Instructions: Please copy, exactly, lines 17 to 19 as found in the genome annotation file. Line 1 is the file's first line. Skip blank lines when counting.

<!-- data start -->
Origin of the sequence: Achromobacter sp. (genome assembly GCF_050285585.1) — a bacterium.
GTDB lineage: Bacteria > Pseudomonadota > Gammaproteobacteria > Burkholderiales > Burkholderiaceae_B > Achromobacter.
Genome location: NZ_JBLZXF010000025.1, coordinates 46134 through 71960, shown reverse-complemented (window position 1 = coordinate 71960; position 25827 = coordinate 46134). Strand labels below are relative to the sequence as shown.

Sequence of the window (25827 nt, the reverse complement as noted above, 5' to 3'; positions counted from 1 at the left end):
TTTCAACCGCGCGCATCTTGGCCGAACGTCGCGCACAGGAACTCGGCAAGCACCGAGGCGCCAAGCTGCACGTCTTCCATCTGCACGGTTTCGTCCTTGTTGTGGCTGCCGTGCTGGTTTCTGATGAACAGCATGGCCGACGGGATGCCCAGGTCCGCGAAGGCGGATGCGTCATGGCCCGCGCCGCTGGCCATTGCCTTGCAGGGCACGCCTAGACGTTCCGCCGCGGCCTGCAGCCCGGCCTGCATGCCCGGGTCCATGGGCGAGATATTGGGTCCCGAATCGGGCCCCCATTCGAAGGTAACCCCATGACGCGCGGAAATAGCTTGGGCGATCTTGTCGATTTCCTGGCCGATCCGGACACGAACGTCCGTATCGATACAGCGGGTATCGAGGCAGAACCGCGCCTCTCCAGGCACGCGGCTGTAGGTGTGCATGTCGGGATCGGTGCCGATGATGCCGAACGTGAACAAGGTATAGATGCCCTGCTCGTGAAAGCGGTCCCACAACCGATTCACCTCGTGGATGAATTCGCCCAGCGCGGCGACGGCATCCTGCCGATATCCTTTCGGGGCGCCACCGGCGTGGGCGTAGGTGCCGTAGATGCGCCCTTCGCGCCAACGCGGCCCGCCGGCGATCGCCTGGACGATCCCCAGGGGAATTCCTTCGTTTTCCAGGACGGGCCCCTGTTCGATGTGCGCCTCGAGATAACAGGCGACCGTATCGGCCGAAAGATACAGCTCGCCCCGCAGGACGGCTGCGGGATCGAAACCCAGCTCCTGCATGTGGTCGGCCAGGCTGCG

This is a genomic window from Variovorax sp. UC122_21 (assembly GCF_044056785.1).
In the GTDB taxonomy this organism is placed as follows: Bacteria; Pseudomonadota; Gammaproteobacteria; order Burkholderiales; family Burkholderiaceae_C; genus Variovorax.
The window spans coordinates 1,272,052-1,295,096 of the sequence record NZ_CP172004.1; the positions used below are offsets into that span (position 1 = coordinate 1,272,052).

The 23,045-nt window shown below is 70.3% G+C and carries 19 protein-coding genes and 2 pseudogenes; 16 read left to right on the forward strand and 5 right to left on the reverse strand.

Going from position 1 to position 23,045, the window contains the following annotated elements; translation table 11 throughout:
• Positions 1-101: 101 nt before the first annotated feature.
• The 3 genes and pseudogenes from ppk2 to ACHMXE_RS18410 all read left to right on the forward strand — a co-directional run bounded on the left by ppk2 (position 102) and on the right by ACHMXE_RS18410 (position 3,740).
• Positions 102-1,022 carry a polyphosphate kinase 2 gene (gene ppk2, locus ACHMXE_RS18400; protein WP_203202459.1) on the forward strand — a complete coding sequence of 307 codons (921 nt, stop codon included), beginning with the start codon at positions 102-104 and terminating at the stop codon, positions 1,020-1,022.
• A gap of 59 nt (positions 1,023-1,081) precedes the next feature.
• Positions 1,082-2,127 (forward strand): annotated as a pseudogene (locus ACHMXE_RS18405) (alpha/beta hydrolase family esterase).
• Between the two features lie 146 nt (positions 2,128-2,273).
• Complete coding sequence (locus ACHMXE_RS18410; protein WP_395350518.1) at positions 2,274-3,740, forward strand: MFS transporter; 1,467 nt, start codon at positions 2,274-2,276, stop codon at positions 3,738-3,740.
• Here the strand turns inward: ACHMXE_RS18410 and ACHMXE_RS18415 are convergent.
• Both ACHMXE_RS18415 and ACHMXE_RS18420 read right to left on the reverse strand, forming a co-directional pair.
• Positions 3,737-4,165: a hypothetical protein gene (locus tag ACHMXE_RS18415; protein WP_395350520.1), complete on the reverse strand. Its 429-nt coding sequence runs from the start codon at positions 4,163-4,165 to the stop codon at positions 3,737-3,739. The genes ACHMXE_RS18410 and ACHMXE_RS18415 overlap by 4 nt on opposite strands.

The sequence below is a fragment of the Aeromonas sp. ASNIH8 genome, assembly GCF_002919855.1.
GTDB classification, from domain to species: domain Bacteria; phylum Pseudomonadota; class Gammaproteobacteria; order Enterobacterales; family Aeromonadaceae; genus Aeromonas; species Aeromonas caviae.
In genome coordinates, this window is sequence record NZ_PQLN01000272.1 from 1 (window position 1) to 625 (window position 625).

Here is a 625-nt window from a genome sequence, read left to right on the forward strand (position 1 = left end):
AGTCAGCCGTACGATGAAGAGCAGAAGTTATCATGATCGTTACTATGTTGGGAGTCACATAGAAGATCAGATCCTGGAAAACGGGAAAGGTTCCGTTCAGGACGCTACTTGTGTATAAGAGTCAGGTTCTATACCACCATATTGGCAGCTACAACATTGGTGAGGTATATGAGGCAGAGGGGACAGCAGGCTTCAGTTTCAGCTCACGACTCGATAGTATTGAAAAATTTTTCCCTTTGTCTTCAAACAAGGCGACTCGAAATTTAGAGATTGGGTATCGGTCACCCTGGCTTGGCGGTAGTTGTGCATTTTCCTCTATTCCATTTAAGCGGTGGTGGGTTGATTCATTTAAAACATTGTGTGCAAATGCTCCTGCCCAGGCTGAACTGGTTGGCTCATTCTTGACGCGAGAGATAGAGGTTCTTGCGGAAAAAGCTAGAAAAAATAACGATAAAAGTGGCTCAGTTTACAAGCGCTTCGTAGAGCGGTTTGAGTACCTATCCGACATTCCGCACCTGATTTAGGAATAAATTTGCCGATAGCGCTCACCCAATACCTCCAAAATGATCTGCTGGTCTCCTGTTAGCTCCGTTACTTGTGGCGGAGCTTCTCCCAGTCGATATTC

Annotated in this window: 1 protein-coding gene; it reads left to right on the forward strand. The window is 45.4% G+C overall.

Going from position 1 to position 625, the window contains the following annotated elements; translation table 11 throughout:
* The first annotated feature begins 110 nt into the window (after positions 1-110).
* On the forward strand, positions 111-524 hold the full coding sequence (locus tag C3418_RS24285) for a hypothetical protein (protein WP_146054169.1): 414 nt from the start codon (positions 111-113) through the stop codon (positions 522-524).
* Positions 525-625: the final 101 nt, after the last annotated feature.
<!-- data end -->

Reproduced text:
• Complete coding sequence (locus ACHMXE_RS18410; protein WP_395350518.1) at positions 2,274-3,740, forward strand: MFS transporter; 1,467 nt, start codon at positions 2,274-2,276, stop codon at positions 3,738-3,740.
• Here the strand turns inward: ACHMXE_RS18410 and ACHMXE_RS18415 are convergent.
• Both ACHMXE_RS18415 and ACHMXE_RS18420 read right to left on the reverse strand, forming a co-directional pair.